skilled in a particular activity, such as
hunting or fishing, was consulted when
advice on that activity was needed.
4 Food
The traditional Eskimo diet varied
with the seasons. Seals, whales,
and other sea mammals were
hunted in the winter months. The
meat was eaten cooked, raw, or
dried. In summer and fall the
major food sources were caribou,
small game, fish, and berries.
A traditional Eskimo delicacy was
akutok (often called Eskimo ice
cream), made from arctic
berries, seal oil, and caribou
meat. Strong hot tea and hard
biscuits, made with flour bought
from a trading post, were served
in nearly every home.
There are common erroneous ideas about the Eskimo. These
* "They have thousands of words for snow." Eskimo–Aleut
languages have about the same number of distinct word roots
referring to snow as English does, but the agglutinative
structure of these languages allows almost infinite
combinations of prefixes and suffices to these roots - so 'snow'
can form as many 'words' as any other root.
* "They live in igloos." The word "igloo" or iglu simply means
"house". The snow house identified with the people was built as
a temporary shelter during hunting seasons in the late winter
and spring. It expressed an important survival skill in making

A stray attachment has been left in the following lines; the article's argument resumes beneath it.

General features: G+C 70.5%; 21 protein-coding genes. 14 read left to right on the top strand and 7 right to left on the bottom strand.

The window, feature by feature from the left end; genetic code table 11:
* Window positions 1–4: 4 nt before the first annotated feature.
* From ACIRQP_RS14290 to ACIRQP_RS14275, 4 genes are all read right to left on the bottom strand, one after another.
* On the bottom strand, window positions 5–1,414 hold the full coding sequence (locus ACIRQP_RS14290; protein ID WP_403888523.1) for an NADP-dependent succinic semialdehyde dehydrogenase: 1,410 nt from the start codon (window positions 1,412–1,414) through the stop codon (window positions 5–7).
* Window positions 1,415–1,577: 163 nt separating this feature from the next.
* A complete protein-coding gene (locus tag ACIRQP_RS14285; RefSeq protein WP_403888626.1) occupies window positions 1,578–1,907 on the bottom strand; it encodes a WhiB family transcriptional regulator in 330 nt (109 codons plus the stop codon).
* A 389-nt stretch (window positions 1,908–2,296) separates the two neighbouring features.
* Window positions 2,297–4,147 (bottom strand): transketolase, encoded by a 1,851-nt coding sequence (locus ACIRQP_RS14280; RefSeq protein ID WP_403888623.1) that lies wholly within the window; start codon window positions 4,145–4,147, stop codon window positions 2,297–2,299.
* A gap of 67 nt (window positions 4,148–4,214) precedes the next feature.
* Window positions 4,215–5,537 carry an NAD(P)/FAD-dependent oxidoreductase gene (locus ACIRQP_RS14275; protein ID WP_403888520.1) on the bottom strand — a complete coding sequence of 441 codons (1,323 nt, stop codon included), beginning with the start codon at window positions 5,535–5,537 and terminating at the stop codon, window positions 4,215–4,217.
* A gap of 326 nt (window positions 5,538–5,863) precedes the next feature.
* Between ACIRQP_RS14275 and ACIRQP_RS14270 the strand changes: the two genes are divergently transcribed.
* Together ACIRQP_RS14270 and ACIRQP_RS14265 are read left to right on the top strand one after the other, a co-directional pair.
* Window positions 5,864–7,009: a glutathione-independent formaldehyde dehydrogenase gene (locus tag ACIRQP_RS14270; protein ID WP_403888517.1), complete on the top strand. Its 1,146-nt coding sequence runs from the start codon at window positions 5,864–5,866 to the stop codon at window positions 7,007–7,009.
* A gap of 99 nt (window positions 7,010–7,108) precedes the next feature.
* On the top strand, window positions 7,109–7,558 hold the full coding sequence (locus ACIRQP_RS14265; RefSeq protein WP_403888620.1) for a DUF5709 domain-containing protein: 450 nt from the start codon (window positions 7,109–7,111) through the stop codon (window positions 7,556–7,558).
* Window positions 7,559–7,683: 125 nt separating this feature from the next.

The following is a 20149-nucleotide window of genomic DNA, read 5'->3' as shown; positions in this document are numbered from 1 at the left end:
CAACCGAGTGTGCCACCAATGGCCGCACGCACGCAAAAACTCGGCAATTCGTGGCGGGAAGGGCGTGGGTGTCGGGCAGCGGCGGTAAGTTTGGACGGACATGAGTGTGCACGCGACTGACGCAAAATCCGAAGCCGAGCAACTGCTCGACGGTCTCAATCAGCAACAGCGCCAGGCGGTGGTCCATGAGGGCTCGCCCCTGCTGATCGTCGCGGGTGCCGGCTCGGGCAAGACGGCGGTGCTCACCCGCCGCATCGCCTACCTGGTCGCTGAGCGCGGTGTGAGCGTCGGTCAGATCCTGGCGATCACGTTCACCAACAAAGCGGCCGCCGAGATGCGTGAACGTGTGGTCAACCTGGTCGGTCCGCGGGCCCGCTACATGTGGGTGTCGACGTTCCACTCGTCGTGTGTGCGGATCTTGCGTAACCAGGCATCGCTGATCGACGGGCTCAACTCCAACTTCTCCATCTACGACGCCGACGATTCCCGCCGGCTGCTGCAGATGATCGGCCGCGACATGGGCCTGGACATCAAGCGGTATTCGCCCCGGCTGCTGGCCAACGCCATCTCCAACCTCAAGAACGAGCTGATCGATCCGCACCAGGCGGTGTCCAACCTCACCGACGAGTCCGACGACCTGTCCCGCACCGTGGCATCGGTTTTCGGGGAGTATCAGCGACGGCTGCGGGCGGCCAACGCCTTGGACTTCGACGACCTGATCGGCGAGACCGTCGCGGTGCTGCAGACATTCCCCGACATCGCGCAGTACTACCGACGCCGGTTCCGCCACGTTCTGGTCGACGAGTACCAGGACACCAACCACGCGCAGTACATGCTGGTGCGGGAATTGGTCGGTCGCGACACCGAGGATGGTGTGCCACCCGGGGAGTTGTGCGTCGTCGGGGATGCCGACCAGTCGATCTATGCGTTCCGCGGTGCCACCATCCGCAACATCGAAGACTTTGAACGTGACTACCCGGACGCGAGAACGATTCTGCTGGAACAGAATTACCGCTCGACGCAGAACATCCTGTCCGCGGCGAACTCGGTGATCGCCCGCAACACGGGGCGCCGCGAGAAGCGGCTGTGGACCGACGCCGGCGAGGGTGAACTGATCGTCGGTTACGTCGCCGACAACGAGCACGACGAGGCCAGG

use of what materials were available. The snow house is built
today in emergencies or for fun as part of the transfer of
traditional knowledge between generations.
6 Dwellings
In some parts of Greenland and in treeless regions of arctic
Canada, such as Baffin Island, the Eskimos built snow houses
for winter homes. These domed houses, built of blocks of
fresh-cut snow, are commonly known as igloos. (The Eskimos
themselves call any kind of shelter an igloo, not just snow
In other parts of Canada and Greenland, and in Alaska, some
Eskimos built winter homes of turf and stone. Others packed
thick layers of earth over frames of driftwood or whalebone.
The homes usually had one room, with sleeping benches
covered with caribou hides. In summer, almost all Eskimos
lived in tents made of seal or caribou skins sewn together
with sinews.
7 Eskimo clothing was
made from animal skins.
Traditionally, men,
women, and children
dressed much alike. They
wore waterproof sealskin
boots, hooded fur jackets
called parkas, and fur
trousers made of pelts
from seal, caribou, fox, or
polar bear. Waterproof
jackets were made from
seal gut. An Eskimo
mother carried her baby
in a pouch on her back
under her parka.
Family Life
Married couples were the nucleus of an extended family. Parents, brothers, unmarried sisters, or other relatives often
shared the same household. All members worked together to survive the Arctic winters. Men were responsible for
providing food. Women made clothes and prepared food. During the winter months families entertained themselves by
telling and acting out stories handed down from generation to generation. Often they danced to drum music.
9 Religion
During the 20th century most Eskimos converted to Christianity. In remote regions, some families retained
the ancient Eskimo belief that certain men and women, called shamans, have the ability to call upon
supernatural spirits for aid in curing illness, ensuring good hunting, and controlling the weather.